As a veteran, Manuel saw a disparity in the treatment of other veterans and volunteered his time at a homeless veteran’s shelter providing legal services. This was the pivotal moment for Manuel. He had an idea for addressing the legal needs of those who truly needed help but lacked the resources to make it happen. “The legal employment climate 25 years ago was very much as it is today. No one was hiring in legal aid offices because budgets were very limited,” Manuel shared. “There was a level of respect and prestige for new lawyers who started public interest law careers, but the opportunities were few. Equal Justice Works bridged that gap.” While attending a law school awards ceremony, he learned about the Equal Justice Works Fellowship. Manuel submitted his application and the rest was history. After witnessing the predatory practices of contractors and lending companies, he was able to develop a project helping elderly citizens who were being taken advantage of.
Equal Justice Works became a foundation in developing Manuel’s public interest law career and was able to assist him in obtaining funding to continue his project for an additional five years after completing his fellowship. He learned advocacy skills that would later become beneficial to his career. For Manuel, the Equal Justice Works mission has emphasized the importance of motivating young lawyers to get involved in public interest work and to see the fulfillment in helping underserved communities. “Without my fellowship experience, I would not be the lawyer that I am today and I would not have been able to help the people I did,” he said.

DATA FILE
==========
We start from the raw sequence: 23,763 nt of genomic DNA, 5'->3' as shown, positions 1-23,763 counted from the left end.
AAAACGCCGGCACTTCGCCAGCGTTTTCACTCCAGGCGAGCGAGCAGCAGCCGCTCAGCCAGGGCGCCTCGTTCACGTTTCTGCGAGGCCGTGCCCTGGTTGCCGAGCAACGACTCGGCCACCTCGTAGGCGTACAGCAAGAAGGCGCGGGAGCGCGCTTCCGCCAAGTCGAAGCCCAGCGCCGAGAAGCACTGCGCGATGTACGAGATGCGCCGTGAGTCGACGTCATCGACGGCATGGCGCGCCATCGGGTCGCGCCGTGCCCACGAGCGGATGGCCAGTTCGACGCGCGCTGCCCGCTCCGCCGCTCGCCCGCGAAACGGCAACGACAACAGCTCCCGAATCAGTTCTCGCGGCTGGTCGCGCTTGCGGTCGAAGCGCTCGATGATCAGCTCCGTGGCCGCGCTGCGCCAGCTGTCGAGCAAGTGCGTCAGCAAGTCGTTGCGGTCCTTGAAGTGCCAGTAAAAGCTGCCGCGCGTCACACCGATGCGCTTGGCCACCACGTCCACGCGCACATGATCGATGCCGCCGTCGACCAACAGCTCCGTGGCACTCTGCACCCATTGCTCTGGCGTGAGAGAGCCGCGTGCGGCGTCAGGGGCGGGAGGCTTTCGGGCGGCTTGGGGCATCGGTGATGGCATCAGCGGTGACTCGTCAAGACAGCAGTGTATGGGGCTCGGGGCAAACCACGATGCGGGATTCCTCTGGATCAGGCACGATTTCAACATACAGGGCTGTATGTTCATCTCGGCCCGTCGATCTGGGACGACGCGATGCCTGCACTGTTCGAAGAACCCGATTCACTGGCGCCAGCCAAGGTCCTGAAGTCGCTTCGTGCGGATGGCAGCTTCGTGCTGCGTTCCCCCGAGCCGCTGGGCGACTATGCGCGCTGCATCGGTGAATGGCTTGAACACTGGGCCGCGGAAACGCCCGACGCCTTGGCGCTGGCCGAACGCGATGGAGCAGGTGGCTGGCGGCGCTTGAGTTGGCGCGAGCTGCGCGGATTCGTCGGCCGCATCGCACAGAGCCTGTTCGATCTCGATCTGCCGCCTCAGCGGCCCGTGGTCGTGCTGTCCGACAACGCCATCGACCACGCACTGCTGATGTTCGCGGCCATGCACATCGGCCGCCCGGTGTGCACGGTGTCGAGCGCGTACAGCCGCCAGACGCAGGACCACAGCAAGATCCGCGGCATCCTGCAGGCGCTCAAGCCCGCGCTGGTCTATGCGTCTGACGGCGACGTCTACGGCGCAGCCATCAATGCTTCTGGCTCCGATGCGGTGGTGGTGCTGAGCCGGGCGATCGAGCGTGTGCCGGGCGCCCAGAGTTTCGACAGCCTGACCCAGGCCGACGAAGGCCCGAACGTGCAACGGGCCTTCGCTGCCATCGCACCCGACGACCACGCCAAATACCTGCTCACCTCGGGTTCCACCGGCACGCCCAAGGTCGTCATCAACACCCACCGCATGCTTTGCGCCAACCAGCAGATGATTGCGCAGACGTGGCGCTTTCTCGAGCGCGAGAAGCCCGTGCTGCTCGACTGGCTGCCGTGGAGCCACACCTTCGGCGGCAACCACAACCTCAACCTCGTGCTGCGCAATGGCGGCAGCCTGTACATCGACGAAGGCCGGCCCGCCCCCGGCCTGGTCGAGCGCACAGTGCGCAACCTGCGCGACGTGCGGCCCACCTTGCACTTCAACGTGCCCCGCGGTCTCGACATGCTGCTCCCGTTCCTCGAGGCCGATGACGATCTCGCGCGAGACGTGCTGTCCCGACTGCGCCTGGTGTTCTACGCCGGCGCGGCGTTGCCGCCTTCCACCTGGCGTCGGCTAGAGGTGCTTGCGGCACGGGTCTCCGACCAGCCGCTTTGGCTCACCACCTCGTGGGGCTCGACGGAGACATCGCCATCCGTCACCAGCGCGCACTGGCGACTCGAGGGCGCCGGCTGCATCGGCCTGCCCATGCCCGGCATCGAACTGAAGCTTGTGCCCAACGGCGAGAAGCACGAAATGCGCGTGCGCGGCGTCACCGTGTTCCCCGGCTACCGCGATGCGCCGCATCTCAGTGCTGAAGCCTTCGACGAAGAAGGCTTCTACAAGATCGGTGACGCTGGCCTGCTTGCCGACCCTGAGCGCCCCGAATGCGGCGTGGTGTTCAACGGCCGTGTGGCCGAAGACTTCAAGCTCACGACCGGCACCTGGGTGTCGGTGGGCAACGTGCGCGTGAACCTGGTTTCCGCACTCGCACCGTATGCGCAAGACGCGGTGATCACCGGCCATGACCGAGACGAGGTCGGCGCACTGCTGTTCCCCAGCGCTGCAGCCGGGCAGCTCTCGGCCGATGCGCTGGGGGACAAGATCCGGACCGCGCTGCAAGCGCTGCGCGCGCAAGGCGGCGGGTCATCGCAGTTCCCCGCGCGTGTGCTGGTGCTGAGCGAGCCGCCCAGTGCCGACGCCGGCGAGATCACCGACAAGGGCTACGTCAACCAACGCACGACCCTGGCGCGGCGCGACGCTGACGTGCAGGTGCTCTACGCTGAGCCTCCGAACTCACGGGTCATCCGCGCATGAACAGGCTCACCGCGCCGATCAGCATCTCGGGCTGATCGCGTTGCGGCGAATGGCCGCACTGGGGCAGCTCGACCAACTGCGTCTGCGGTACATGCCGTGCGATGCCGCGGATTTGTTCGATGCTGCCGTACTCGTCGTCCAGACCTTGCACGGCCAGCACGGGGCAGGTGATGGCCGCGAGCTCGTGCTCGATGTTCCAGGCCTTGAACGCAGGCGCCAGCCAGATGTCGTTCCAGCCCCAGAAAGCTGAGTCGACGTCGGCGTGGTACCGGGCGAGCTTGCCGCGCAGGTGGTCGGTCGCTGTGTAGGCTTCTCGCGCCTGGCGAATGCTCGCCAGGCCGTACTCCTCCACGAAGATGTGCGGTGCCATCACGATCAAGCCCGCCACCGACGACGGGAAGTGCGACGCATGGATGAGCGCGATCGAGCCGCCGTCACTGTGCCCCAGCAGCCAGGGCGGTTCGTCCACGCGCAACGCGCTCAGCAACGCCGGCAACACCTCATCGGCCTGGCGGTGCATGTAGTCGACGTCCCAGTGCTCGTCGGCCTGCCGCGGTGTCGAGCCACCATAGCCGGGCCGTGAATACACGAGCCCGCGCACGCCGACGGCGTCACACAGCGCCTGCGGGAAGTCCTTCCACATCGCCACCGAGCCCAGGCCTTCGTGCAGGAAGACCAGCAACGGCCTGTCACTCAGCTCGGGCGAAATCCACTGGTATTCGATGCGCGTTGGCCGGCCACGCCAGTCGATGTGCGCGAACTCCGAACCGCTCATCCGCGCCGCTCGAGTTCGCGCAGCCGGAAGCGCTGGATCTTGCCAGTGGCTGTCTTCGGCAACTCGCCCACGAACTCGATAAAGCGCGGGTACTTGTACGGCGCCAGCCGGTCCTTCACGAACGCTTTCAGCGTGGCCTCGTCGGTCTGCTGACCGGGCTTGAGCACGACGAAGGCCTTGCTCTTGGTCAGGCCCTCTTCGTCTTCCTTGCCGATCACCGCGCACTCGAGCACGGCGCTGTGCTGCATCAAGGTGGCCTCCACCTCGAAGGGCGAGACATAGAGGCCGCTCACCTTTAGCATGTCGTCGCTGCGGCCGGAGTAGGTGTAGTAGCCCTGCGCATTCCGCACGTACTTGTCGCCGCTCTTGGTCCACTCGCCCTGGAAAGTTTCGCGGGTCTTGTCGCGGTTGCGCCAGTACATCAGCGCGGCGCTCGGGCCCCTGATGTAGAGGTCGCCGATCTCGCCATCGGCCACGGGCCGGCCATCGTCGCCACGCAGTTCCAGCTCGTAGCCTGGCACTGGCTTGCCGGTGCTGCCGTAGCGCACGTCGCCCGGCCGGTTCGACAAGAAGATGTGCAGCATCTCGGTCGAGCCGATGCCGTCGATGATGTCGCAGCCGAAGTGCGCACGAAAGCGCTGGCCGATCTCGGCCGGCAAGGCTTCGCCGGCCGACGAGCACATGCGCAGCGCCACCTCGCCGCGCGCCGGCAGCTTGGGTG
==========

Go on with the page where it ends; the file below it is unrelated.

Today, Manuel runs a private practice, which offers pro bono legal services. He was also recently selected to be a part of an advisory group for the Mexican government. Only 110 community leaders are selected nationwide. In an effort to continue to his legacy of public interest law, he also donates his time to current Equal Justice Works Fellows, offering them support as they begin their careers.
What to do as your grace period ends and you enter repayment on your student loans.
When it comes to repaying your student loans grab the bull by the horns. 1) Figure out what loans you owe, to whom and how much. 2) Evaluate your repayment options and what you’ll pay under different plans. 3) If you cannot afford standard payments, seek out income-based repayment plans that can help lower your monthly payments. If you cannot afford income-based payments, request a deferment or forbearance. 4) Do not default on your loans! Always talk to your servicers to figure out options to reduce, suspend or postpone payments, which are always due until you receive notice otherwise. For more details, read this post in our Student Loan Ranger blog. For more student debt tips and information, follow the Equal Justice Works Student Debt Relief hash tag, #studentdebthelp on Twitter.